One celebrated poem that reveals this is “Autumn Begins in Martins Ferry, Ohio.” In it, Wright brilliantly contrasts the empty lives of three kinds of fathers with the superficially highlighted ones of their adolescent sons. The lives of the fathers are over; all that is left for them is to dream about the heroism they have become too old to enact. At the same time, their football-player sons sacrifice their bodies in the vain—or at best temporary—quest for athletic glory. The conjunction is a compounding of futility; yet this is the best that can be hoped for in these degenerate times. In this poem, Wright creates a delicate equilibrium between the objective and the subjective, the head and the heart.
Wright’s next volume, Shall We Gather at the River, carries the negativism of his new vision to extreme points, opening up a third phase. It seems almost as if once the poet began listening to the murmurs of his heart, he found it impossible to exercise restraint. The book, as a result, is a gallery of monologues and portraits of people broken by the world. In “Before a Cashier’s Window in a Department Store,” for example, he creates the state of mind of a derelict standing on the street staring at a cashier and manager in a store filled with merchandise completely irrelevant to his state of need. They ignore him, of course; worse than negligible in their world, he feels their glances pass through him, as if he were dead.
He likens himself to corpses picked over on a battlefield, an image that sums up the dominant feeling of the volume. Even when he works in regular stanzaic patterns, harking back to his beginnings, his vision remains desolate, inconsolable—as in “Two Postures Beside a Fire,” in which he returns to his boyhood home to spend an evening with his father and discovers that he brings nothing that can light up the life of the aged man.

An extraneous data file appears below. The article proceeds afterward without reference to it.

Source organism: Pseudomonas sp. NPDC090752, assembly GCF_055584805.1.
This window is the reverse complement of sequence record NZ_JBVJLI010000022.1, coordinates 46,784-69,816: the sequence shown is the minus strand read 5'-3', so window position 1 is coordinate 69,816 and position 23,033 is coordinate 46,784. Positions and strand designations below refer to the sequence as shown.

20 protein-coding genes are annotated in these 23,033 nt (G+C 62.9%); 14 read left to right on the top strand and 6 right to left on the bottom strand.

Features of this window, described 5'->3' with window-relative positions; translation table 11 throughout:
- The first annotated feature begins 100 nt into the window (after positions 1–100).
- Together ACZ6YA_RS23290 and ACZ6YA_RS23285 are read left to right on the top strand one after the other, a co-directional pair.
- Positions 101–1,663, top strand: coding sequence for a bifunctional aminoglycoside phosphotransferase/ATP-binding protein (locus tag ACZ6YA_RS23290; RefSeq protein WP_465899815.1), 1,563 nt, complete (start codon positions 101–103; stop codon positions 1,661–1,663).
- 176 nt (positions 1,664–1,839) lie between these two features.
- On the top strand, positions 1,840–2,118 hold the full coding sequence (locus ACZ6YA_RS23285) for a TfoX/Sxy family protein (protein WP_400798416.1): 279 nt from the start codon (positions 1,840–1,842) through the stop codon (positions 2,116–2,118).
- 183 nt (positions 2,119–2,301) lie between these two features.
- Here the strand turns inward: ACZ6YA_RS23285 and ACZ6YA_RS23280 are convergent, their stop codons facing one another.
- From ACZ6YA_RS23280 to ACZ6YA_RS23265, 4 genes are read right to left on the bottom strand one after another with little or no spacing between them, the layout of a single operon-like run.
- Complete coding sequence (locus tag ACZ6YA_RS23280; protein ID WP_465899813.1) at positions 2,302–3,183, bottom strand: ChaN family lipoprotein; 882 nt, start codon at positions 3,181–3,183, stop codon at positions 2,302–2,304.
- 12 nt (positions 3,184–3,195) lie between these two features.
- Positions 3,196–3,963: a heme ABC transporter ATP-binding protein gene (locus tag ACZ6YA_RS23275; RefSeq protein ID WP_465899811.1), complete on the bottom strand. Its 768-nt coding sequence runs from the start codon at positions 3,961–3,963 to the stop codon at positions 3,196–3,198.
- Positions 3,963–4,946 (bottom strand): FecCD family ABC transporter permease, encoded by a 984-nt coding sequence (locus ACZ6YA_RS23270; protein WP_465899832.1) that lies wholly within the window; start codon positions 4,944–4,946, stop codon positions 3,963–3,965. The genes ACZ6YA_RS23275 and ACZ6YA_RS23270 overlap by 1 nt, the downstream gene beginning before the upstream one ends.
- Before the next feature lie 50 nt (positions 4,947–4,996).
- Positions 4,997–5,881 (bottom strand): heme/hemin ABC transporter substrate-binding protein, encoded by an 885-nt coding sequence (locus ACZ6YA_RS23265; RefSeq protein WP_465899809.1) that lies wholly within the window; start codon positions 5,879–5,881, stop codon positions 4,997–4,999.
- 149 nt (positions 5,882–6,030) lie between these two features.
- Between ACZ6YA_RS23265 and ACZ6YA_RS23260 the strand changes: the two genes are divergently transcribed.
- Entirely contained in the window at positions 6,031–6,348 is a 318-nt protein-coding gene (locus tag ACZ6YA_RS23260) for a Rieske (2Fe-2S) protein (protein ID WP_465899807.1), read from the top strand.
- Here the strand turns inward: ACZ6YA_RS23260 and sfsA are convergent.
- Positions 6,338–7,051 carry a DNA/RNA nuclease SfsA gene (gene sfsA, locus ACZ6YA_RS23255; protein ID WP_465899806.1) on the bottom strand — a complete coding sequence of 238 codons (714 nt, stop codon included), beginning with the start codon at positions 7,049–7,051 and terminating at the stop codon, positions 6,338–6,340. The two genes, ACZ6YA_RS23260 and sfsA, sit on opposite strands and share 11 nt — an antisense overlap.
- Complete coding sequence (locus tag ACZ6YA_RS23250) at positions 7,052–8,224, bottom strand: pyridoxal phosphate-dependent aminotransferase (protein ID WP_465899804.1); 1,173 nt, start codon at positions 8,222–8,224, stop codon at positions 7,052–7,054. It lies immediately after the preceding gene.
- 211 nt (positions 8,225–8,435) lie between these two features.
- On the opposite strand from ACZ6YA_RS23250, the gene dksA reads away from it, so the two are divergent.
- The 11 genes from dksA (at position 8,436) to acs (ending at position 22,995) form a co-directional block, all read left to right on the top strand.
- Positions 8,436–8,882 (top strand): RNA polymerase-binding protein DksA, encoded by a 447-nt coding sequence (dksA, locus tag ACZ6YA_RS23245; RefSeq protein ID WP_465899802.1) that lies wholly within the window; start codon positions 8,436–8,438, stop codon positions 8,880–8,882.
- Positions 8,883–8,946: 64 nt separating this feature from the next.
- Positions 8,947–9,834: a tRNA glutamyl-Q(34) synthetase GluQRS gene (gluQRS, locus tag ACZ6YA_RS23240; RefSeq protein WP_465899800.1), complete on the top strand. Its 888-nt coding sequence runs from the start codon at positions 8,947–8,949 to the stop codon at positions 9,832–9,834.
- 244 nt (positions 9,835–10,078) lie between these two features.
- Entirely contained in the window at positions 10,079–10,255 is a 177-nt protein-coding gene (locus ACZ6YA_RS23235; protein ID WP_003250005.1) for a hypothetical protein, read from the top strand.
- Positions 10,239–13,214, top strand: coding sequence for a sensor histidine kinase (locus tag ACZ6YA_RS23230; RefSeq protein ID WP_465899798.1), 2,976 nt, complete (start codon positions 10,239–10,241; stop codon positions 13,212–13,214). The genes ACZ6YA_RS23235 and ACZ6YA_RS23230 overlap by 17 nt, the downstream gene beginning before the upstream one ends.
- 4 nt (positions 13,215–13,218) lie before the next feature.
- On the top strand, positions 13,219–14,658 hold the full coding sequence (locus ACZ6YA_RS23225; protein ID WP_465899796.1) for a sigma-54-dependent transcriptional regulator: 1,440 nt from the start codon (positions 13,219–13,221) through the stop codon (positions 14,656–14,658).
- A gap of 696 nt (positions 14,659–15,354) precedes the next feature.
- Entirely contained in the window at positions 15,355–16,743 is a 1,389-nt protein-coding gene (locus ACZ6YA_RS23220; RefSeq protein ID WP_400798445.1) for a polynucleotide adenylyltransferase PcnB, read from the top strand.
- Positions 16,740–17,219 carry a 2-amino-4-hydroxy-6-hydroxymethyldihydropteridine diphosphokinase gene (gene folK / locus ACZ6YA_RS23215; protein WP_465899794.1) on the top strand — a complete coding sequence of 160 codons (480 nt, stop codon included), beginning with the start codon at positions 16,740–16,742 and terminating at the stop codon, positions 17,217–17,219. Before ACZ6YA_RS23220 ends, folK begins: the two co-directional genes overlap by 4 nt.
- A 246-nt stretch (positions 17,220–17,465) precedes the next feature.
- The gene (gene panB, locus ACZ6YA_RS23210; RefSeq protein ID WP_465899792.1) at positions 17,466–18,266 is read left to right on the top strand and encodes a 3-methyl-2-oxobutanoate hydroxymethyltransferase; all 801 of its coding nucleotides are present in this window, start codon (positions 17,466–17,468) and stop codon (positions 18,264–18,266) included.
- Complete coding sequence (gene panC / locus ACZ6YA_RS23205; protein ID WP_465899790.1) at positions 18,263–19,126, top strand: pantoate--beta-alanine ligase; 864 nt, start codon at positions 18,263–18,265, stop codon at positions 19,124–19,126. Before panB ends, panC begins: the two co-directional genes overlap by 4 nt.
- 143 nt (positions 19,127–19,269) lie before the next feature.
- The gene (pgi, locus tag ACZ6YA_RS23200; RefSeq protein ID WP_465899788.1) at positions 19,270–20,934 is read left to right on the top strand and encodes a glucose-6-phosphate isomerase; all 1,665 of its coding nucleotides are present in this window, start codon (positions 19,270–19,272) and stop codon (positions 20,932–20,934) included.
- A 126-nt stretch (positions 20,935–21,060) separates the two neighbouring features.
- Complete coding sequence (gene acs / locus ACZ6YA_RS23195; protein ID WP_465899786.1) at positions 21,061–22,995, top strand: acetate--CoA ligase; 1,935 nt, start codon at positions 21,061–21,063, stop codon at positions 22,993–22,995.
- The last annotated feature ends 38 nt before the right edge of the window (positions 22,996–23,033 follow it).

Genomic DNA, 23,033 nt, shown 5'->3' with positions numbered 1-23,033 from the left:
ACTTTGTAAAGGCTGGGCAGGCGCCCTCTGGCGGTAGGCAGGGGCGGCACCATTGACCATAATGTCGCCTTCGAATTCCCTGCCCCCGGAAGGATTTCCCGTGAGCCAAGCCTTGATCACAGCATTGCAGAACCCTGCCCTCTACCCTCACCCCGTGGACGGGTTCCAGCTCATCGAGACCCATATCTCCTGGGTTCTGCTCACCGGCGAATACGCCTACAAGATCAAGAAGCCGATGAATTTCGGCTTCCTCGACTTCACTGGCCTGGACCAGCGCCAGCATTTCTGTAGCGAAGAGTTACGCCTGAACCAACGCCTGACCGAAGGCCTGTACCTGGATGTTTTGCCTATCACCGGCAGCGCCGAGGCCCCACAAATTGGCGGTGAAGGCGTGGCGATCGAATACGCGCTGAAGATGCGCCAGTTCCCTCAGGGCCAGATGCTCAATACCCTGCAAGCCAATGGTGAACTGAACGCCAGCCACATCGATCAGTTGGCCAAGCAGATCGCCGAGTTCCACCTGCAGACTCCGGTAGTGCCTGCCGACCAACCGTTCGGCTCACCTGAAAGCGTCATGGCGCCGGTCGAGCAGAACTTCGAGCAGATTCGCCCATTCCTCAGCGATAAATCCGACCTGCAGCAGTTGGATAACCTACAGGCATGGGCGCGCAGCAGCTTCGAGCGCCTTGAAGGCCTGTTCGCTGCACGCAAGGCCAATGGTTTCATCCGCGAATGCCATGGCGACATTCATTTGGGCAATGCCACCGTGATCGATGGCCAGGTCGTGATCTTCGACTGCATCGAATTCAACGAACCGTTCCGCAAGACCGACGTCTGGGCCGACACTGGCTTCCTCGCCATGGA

The emotional desolation of the speakers of these poems is palpable, to the extent that the book has been referred to by several critics as painful, even unbearably so. The pain comes from Wright’s uncanny ability to create images of those broken by the ruthless strains of modern life—in his phrase, of “the poor washed up by the Chicago winter.” The book offers little respite from the unrelenting disclosure of suffering. It does, however, provide a kind of relief. These are powerful poems; Wright sometimes penetrates the heart of despair and catches the anguish residing there.
The Green Wall
First published: 1957
Type of work: Poetry
Wright’s first book of poems demonstrates sophisticated command of formal design, delicate phrasing, and evocative images, especially those of death and suffering.
A first book of poetry usually lays a mere foundation; with The Green Wall, James Wright built an entire structure for a poetic career. Moreover, as several of these poems continue to be anthologized half a century after composition, they continue to constitute a significant part of his achievement. In these poems, Wright displays an unusual sureness of touch, as if he had always known what his themes were going to be and had only waited for the right opportunity to state them.
“The Fishermen,” for example, juxtaposes the carefree carelessness of two young men drinking beer by the beach with the chronic, age-old sadness of old men fishing there. By bringing these images together, Wright manages to fuse them, to show their essential identity: They are two stages of the male experience. Then Wright extends the fusion; men have always been like this, and in drawing near the sea, they near their primordial roots. The sea is their end, the natural entity they will join after death, just as it had been their beginning.